* BBQs and So Much More (Protein Dishes): more than just Korean barbecue!
* Piping Hot Soups and Stews: served family style, so everyone can share.
* Gooksoo Time! (Noodles): made with grain-free noodles and spiralized vegetables.
* Not-Your-Typical Pancakes: crispy and delicious savory pancakes with various vegetable and/or protein fillings.
* More Banchan Please? (Side Dishes): including the mini dishes you can get at Korean restaurants.
* Best of Both Worlds (Fusion): favorite familiar foods infused with bold and delicious Korean flavors.
* Something Sweet to Balance Out the Spicy: some of the best-known desserts in Korea that are unique and fun.
* Korean Kitchen Must-Haves: kitchen staples for Korean food. (Jean recommends you make sauces ahead of time because they are used in many of the recipes!)

And, there are plenty of options for different dietary considerations, whether it’s egg-free, nightshade-free, nut-free, Whole30, AIP (omitting sesame seeds and black pepper, and replacing sesame oil), or keto.

Luckily, Jean was kind enough to allow me to share the bulgogi recipe with all of you!
Bulgogi (BBQ Beef)

Probably one of the most popular barbecue meats, bulgogi is a traditional Korean dish known for its addictive sweet and salty combo. The trick is to slice the meat paper thin so it can soak up as much of the delicious marinade as possible. You can probably find these meats pre-sliced at a local Korean grocery store, but if not, you can easily do this at home with the simple trick of freezing the meat slightly first.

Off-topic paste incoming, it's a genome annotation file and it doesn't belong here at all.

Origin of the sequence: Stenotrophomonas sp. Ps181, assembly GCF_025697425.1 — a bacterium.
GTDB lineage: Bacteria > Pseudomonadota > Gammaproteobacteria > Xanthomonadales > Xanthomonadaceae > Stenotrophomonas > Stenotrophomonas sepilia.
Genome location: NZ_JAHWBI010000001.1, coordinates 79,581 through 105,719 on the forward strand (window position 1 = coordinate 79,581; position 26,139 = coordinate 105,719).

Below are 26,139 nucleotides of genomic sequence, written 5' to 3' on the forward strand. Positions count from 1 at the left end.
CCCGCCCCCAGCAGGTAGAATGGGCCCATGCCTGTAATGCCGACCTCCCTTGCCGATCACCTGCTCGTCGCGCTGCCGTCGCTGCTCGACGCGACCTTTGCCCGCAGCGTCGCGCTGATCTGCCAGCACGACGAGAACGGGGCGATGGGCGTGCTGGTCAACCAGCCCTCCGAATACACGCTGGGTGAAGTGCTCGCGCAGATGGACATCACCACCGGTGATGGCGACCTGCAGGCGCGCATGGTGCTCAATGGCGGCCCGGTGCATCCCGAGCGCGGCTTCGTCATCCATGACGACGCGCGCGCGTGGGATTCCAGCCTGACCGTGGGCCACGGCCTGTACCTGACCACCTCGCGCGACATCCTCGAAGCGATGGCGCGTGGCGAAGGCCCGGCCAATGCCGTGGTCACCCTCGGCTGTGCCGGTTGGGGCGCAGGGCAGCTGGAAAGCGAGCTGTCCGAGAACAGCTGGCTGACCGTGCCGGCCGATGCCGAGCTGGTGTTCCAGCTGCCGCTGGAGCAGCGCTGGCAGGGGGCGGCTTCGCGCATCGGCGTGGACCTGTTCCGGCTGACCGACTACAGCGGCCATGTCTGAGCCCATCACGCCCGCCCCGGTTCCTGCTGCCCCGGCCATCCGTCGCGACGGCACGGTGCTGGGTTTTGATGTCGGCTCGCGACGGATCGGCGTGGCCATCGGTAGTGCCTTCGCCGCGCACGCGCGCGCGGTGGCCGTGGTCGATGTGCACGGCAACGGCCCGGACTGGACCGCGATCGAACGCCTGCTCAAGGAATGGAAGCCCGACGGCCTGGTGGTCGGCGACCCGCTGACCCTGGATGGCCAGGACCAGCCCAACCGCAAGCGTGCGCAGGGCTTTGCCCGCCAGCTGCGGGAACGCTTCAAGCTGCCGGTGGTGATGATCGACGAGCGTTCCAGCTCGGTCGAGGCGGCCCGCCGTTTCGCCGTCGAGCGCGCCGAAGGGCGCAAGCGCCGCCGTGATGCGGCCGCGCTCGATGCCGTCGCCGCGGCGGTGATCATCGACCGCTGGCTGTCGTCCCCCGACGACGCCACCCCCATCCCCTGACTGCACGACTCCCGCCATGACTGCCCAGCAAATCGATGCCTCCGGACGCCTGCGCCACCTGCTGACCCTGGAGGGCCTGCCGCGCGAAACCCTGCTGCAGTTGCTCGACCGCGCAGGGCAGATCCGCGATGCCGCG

Bulgogi Recipe

Serves: 3-4


1 lb (454 g) beef sirloin (or any other tender cuts that are well marbled)

6 tablespoons (90 ml) coconut aminos
1/2 medium pear (preferably Korean pear), cut into chunks
2 teaspoons (10 ml) sesame oil
1″ (2.5-cm) piece fresh ginger
3 cloves garlic, peeled
2 tablespoons (30 ml) apple cider vinegar
1/4 teaspoon ground black pepper
1 medium onion, sliced
2 green onions, sliced in 1″ (2.5-cm) pieces
1 carrot, sliced
1 tablespoon (15 ml) cooking oil
1 tablespoon (8 g) toasted sesame seeds, for serving
Green or red leaf lettuce and Umma’s Ssamjang (Dipping Sauce) (page 178), optional


1. Place the beef in the freezer for 30 minutes, then take it out and slice it thinly, about 1/16 to 1/8 inch (1 to 3 mm) thick.

2. Place the coconut aminos, pear, sesame oil, ginger, garlic, apple cider vinegar and black pepper in a high-powered blender. Blend well until liquified.

3. Combine the sliced beef and the marinade in a large bowl. Toss and massage together with your hand until all the beef slices are covered in the marinade. Cover and marinate in the refrigerator for 1 hour to overnight.